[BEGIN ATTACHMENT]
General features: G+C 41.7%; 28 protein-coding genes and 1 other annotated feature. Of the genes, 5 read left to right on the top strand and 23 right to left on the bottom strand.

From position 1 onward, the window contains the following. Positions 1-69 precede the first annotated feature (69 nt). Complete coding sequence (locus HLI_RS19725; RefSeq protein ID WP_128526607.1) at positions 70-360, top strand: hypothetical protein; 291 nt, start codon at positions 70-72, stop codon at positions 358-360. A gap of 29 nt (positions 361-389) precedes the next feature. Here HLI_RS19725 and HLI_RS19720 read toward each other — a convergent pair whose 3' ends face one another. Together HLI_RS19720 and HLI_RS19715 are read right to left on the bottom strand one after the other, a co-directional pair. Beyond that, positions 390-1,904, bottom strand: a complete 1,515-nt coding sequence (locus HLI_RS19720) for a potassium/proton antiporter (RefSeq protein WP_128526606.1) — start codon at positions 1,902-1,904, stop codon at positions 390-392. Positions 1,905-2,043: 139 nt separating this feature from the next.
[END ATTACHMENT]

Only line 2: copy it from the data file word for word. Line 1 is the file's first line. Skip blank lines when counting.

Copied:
From position 1 onward, the window contains the following. Positions 1-69 precede the first annotated feature (69 nt). Complete coding sequence (locus HLI_RS19725; RefSeq protein ID WP_128526607.1) at positions 70-360, top strand: hypothetical protein; 291 nt, start codon at positions 70-72, stop codon at positions 358-360. A gap of 29 nt (positions 361-389) precedes the next feature. Here HLI_RS19725 and HLI_RS19720 read toward each other — a convergent pair whose 3' ends face one another. Together HLI_RS19720 and HLI_RS19715 are read right to left on the bottom strand one after the other, a co-directional pair. Beyond that, positions 390-1,904, bottom strand: a complete 1,515-nt coding sequence (locus HLI_RS19720) for a potassium/proton antiporter (RefSeq protein WP_128526606.1) — start codon at positions 1,902-1,904, stop codon at positions 390-392. Positions 1,905-2,043: 139 nt separating this feature from the next.